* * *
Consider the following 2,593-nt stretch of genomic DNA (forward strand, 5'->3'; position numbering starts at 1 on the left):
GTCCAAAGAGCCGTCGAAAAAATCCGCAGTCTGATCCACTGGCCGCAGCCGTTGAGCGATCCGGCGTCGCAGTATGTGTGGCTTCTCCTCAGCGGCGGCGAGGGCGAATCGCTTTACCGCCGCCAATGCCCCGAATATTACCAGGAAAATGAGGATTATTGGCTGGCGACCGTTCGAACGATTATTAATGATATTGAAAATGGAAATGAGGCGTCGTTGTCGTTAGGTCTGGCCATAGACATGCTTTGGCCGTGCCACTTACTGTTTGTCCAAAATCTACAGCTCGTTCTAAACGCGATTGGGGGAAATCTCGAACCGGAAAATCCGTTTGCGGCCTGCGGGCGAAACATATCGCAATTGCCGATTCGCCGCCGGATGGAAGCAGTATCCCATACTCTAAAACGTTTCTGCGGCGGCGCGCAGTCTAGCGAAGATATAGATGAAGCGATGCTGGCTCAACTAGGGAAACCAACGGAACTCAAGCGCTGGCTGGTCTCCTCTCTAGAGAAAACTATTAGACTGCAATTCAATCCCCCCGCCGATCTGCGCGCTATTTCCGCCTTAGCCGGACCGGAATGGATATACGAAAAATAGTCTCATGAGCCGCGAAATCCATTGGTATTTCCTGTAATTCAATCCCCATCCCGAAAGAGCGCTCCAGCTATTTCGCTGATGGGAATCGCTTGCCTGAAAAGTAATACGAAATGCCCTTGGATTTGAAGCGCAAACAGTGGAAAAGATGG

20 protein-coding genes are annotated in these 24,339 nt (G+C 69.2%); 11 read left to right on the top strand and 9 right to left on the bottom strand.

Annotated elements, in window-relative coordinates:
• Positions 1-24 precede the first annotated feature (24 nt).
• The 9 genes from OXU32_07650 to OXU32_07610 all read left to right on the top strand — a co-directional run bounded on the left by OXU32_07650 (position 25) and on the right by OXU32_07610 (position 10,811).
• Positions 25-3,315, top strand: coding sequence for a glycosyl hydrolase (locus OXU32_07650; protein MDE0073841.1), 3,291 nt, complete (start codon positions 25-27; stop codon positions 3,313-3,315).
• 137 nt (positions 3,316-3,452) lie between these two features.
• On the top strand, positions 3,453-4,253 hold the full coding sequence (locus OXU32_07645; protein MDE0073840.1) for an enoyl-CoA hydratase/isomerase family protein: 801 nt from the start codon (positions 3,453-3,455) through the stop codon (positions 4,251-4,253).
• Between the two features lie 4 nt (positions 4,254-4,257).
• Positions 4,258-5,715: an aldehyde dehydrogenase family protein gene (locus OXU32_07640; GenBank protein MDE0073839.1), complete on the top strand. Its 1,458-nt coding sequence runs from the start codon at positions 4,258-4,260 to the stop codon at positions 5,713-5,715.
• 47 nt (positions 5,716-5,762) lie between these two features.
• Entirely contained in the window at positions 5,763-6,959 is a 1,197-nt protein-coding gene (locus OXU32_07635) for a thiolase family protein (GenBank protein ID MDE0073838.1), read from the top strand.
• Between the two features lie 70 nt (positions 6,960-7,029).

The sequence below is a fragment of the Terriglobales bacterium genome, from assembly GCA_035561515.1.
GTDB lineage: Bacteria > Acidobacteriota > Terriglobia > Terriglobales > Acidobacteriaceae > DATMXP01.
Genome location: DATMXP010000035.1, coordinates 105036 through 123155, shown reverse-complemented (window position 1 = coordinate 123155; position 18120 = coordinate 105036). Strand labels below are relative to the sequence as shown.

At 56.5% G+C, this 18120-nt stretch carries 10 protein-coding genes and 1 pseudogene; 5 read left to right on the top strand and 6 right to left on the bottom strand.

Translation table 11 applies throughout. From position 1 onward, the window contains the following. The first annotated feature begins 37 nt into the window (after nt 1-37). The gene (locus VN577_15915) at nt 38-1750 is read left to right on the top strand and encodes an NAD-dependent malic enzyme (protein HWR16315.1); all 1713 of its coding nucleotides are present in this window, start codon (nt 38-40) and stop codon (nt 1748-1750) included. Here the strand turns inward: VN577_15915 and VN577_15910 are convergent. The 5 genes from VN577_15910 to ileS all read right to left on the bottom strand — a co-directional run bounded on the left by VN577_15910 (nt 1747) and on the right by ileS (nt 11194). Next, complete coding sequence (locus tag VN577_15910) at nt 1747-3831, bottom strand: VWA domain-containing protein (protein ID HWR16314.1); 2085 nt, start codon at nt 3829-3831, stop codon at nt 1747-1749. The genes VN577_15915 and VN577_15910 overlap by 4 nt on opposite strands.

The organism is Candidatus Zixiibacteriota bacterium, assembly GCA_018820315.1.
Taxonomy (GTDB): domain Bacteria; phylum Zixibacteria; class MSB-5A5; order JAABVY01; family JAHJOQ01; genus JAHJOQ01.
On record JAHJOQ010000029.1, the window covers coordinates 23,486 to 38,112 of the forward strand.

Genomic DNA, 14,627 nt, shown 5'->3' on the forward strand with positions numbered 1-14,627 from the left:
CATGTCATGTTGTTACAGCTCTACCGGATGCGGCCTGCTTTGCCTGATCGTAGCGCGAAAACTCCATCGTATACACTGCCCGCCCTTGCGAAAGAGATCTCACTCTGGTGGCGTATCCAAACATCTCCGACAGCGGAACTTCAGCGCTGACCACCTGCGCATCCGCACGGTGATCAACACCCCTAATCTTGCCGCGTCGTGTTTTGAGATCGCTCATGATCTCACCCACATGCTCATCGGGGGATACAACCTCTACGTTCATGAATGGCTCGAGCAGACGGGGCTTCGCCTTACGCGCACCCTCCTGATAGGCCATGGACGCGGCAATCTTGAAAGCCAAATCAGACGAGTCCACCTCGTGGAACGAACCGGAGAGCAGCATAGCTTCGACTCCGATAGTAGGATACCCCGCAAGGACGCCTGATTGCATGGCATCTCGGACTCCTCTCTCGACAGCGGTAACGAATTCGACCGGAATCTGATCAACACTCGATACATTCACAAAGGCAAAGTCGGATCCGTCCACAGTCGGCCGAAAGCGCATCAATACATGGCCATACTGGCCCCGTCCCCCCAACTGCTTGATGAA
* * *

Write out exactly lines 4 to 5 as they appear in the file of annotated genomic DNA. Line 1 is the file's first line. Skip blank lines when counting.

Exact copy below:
Annotated elements, in window-relative coordinates:
• Positions 1-24 precede the first annotated feature (24 nt).